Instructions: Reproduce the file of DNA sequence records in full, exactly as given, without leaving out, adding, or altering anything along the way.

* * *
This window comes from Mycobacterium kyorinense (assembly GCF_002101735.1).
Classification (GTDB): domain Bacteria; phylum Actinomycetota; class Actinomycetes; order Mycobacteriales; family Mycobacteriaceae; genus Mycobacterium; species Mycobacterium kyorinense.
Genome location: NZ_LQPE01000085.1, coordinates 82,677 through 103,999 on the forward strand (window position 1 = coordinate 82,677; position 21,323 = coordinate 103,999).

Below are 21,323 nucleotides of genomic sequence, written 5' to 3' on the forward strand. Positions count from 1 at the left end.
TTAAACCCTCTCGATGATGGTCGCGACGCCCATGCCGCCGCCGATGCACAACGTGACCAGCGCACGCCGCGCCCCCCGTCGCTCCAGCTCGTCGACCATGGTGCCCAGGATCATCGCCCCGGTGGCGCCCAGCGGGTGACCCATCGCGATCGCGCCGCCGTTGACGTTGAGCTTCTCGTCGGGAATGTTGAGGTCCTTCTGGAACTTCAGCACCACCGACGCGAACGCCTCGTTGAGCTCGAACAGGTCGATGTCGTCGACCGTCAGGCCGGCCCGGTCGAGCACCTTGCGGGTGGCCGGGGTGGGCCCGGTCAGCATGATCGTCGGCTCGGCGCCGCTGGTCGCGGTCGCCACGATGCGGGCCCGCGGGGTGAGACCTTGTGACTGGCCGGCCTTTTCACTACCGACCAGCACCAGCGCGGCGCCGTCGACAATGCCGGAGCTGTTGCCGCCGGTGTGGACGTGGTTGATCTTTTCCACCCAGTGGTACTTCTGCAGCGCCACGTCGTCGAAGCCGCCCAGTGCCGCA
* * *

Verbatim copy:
This window comes from Mycobacterium kyorinense (assembly GCF_002101735.1).
Classification (GTDB): domain Bacteria; phylum Actinomycetota; class Actinomycetes; order Mycobacteriales; family Mycobacteriaceae; genus Mycobacterium; species Mycobacterium kyorinense.
Genome location: NZ_LQPE01000085.1, coordinates 82,677 through 103,999 on the forward strand (window position 1 = coordinate 82,677; position 21,323 = coordinate 103,999).

Below are 21,323 nucleotides of genomic sequence, written 5' to 3' on the forward strand. Positions count from 1 at the left end.
TTAAACCCTCTCGATGATGGTCGCGACGCCCATGCCGCCGCCGATGCACAACGTGACCAGCGCACGCCGCGCCCCCCGTCGCTCCAGCTCGTCGACCATGGTGCCCAGGATCATCGCCCCGGTGGCGCCCAGCGGGTGACCCATCGCGATCGCGCCGCCGTTGACGTTGAGCTTCTCGTCGGGAATGTTGAGGTCCTTCTGGAACTTCAGCACCACCGACGCGAACGCCTCGTTGAGCTCGAACAGGTCGATGTCGTCGACCGTCAGGCCGGCCCGGTCGAGCACCTTGCGGGTGGCCGGGGTGGGCCCGGTCAGCATGATCGTCGGCTCGGCGCCGCTGGTCGCGGTCGCCACGATGCGGGCCCGCGGGGTGAGACCTTGTGACTGGCCGGCCTTTTCACTACCGACCAGCACCAGCGCGGCGCCGTCGACAATGCCGGAGCTGTTGCCGCCGGTGTGGACGTGGTTGATCTTTTCCACCCAGTGGTACTTCTGCAGCGCCACGTCGTCGAAGCCGCCCAGTGCCGCA